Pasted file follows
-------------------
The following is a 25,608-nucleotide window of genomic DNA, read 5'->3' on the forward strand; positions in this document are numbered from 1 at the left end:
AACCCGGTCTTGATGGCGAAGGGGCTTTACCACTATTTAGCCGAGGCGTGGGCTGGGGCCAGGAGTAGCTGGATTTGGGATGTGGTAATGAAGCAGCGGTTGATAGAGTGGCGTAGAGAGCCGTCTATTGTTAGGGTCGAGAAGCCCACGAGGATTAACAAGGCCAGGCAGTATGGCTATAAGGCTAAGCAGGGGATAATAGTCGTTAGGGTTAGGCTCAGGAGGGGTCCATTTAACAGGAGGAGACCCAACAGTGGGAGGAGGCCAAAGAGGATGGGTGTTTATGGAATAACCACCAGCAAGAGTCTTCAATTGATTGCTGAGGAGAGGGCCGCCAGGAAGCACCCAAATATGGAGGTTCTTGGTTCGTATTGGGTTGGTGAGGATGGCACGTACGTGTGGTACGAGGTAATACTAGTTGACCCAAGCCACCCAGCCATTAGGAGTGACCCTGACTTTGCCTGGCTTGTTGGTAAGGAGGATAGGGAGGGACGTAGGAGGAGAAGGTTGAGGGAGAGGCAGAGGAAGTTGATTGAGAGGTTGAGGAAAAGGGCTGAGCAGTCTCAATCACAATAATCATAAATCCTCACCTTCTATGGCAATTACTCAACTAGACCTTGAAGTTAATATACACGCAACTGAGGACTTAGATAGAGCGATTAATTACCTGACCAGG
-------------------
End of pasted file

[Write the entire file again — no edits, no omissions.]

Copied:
The following is a 25,608-nucleotide window of genomic DNA, read 5'->3' on the forward strand; positions in this document are numbered from 1 at the left end:
AACCCGGTCTTGATGGCGAAGGGGCTTTACCACTATTTAGCCGAGGCGTGGGCTGGGGCCAGGAGTAGCTGGATTTGGGATGTGGTAATGAAGCAGCGGTTGATAGAGTGGCGTAGAGAGCCGTCTATTGTTAGGGTCGAGAAGCCCACGAGGATTAACAAGGCCAGGCAGTATGGCTATAAGGCTAAGCAGGGGATAATAGTCGTTAGGGTTAGGCTCAGGAGGGGTCCATTTAACAGGAGGAGACCCAACAGTGGGAGGAGGCCAAAGAGGATGGGTGTTTATGGAATAACCACCAGCAAGAGTCTTCAATTGATTGCTGAGGAGAGGGCCGCCAGGAAGCACCCAAATATGGAGGTTCTTGGTTCGTATTGGGTTGGTGAGGATGGCACGTACGTGTGGTACGAGGTAATACTAGTTGACCCAAGCCACCCAGCCATTAGGAGTGACCCTGACTTTGCCTGGCTTGTTGGTAAGGAGGATAGGGAGGGACGTAGGAGGAGAAGGTTGAGGGAGAGGCAGAGGAAGTTGATTGAGAGGTTGAGGAAAAGGGCTGAGCAGTCTCAATCACAATAATCATAAATCCTCACCTTCTATGGCAATTACTCAACTAGACCTTGAAGTTAATATACACGCAACTGAGGACTTAGATAGAGCGATTAATTACCTGACCAGG